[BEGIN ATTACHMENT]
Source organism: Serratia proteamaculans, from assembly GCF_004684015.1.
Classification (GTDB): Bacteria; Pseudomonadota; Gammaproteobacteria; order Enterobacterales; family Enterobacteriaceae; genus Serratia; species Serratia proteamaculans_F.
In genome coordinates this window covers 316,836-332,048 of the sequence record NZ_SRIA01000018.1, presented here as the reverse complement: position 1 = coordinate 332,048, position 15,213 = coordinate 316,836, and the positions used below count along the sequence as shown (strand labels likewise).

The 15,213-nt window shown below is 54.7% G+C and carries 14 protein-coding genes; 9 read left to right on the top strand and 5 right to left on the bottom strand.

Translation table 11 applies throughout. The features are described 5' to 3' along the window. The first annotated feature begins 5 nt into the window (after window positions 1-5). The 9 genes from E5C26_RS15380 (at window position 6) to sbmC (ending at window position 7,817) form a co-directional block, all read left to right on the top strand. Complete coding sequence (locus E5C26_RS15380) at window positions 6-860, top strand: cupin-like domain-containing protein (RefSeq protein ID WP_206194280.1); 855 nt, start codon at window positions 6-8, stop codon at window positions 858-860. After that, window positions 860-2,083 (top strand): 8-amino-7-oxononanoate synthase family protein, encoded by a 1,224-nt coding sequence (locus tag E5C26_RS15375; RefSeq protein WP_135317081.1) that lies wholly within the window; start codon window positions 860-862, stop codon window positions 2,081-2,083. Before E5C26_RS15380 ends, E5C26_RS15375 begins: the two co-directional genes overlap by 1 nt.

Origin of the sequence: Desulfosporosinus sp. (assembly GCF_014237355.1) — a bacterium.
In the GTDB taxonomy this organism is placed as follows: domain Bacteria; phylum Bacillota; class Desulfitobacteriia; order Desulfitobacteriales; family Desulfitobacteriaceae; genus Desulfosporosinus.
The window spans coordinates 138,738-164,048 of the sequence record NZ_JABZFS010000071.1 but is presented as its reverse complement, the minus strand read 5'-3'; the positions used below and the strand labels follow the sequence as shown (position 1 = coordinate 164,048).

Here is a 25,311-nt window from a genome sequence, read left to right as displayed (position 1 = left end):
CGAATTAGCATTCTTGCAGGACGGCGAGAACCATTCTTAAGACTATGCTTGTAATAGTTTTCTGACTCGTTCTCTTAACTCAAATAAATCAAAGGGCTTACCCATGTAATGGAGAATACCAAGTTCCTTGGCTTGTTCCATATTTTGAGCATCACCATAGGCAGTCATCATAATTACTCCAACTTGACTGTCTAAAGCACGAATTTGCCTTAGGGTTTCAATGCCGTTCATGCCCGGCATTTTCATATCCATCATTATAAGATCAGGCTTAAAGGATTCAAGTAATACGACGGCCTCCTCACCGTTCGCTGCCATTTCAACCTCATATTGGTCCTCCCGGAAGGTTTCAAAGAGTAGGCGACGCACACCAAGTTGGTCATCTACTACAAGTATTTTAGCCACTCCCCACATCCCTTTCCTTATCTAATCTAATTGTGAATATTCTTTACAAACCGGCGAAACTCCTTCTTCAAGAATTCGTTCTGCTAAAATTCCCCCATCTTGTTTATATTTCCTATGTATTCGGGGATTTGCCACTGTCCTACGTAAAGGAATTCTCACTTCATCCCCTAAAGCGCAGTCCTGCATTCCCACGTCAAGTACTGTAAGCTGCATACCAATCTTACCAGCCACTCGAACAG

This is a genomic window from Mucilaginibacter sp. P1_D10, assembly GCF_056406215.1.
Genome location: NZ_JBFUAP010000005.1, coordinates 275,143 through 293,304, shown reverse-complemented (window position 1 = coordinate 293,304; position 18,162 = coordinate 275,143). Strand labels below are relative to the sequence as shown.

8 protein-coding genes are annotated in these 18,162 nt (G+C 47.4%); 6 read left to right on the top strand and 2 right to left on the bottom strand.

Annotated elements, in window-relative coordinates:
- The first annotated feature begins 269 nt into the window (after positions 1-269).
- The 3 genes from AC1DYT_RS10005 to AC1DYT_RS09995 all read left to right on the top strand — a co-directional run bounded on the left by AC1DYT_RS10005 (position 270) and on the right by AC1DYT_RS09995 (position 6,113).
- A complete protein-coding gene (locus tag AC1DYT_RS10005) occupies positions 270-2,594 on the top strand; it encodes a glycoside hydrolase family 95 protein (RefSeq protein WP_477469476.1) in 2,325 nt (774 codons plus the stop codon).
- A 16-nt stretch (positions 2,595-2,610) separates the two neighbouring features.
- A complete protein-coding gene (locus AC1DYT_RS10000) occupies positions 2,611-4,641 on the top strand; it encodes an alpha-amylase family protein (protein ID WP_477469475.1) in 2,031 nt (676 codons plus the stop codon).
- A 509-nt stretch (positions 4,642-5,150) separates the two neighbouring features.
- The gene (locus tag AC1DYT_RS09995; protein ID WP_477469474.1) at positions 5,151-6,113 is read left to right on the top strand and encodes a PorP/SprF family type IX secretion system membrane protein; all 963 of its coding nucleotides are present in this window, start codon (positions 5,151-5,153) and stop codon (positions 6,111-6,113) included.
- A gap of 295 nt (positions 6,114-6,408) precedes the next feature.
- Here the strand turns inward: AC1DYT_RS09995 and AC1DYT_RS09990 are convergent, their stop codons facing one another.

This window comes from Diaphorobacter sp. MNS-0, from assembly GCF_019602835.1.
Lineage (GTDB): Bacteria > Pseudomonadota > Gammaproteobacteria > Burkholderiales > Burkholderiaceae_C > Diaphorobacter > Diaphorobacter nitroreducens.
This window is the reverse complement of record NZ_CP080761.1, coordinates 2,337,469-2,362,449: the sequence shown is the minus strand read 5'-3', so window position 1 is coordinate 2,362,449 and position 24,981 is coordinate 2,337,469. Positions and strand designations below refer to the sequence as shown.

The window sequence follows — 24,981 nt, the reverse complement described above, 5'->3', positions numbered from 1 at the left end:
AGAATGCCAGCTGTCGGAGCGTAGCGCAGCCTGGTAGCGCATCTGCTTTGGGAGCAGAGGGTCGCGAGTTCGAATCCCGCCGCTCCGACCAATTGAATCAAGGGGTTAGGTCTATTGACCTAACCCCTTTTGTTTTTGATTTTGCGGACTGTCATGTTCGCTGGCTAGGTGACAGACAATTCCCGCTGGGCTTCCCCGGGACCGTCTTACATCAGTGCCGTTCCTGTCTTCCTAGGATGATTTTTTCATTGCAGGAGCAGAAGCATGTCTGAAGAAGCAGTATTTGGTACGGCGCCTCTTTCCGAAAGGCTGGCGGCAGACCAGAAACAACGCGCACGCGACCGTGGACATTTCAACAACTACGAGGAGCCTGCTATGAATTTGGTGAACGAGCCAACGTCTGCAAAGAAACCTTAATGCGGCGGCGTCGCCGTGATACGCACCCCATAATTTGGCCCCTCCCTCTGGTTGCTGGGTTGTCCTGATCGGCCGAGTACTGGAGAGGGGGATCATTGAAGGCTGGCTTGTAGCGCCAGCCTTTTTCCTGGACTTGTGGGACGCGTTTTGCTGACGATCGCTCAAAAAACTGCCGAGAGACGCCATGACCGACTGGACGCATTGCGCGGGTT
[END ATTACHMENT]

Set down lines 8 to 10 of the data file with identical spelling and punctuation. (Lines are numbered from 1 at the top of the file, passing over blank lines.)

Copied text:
The window spans coordinates 138,738-164,048 of the sequence record NZ_JABZFS010000071.1 but is presented as its reverse complement, the minus strand read 5'-3'; the positions used below and the strand labels follow the sequence as shown (position 1 = coordinate 164,048).

Here is a 25,311-nt window from a genome sequence, read left to right as displayed (position 1 = left end):
CGAATTAGCATTCTTGCAGGACGGCGAGAACCATTCTTAAGACTATGCTTGTAATAGTTTTCTGACTCGTTCTCTTAACTCAAATAAATCAAAGGGCTTACCCATGTAATGGAGAATACCAAGTTCCTTGGCTTGTTCCATATTTTGAGCATCACCATAGGCAGTCATCATAATTACTCCAACTTGACTGTCTAAAGCACGAATTTGCCTTAGGGTTTCAATGCCGTTCATGCCCGGCATTTTCATATCCATCATTATAAGATCAGGCTTAAAGGATTCAAGTAATACGACGGCCTCCTCACCGTTCGCTGCCATTTCAACCTCATATTGGTCCTCCCGGAAGGTTTCAAAGAGTAGGCGACGCACACCAAGTTGGTCATCTACTACAAGTATTTTAGCCACTCCCCACATCCCTTTCCTTATCTAATCTAATTGTGAATATTCTTTACAAACCGGCGAAACTCCTTCTTCAAGAATTCGTTCTGCTAAAATTCCCCCATCTTGTTTATATTTCCTATGTATTCGGGGATTTGCCACTGTCCTACGTAAAGGAATTCTCACTTCATCCCCTAAAGCGCAGTCCTGCATTCCCACGTCAAGTACTGTAAGCTGCATACCAATCTTACCAGCCACTCGAACAG